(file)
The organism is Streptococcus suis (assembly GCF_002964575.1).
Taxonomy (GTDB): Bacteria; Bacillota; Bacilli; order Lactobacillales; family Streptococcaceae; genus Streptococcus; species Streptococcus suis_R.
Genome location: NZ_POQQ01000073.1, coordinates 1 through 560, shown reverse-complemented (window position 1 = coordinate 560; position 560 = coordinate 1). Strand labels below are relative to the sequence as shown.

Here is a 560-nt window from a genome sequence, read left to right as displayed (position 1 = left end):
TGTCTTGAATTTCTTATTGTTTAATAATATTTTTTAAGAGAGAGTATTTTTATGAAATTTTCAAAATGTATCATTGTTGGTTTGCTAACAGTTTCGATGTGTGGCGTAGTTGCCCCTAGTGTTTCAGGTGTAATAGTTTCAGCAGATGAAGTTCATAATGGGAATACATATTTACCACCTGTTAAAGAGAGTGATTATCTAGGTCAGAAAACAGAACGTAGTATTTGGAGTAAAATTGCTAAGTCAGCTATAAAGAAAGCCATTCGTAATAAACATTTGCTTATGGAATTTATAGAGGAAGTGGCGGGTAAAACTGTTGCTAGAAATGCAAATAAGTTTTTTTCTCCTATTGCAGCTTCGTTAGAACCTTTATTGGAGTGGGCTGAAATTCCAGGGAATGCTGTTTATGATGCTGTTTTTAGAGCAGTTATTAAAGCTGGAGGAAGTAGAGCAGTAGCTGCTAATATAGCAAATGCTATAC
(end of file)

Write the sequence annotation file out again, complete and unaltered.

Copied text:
The organism is Streptococcus suis (assembly GCF_002964575.1).
Taxonomy (GTDB): Bacteria; Bacillota; Bacilli; order Lactobacillales; family Streptococcaceae; genus Streptococcus; species Streptococcus suis_R.
Genome location: NZ_POQQ01000073.1, coordinates 1 through 560, shown reverse-complemented (window position 1 = coordinate 560; position 560 = coordinate 1). Strand labels below are relative to the sequence as shown.

Here is a 560-nt window from a genome sequence, read left to right as displayed (position 1 = left end):
TGTCTTGAATTTCTTATTGTTTAATAATATTTTTTAAGAGAGAGTATTTTTATGAAATTTTCAAAATGTATCATTGTTGGTTTGCTAACAGTTTCGATGTGTGGCGTAGTTGCCCCTAGTGTTTCAGGTGTAATAGTTTCAGCAGATGAAGTTCATAATGGGAATACATATTTACCACCTGTTAAAGAGAGTGATTATCTAGGTCAGAAAACAGAACGTAGTATTTGGAGTAAAATTGCTAAGTCAGCTATAAAGAAAGCCATTCGTAATAAACATTTGCTTATGGAATTTATAGAGGAAGTGGCGGGTAAAACTGTTGCTAGAAATGCAAATAAGTTTTTTTCTCCTATTGCAGCTTCGTTAGAACCTTTATTGGAGTGGGCTGAAATTCCAGGGAATGCTGTTTATGATGCTGTTTTTAGAGCAGTTATTAAAGCTGGAGGAAGTAGAGCAGTAGCTGCTAATATAGCAAATGCTATAC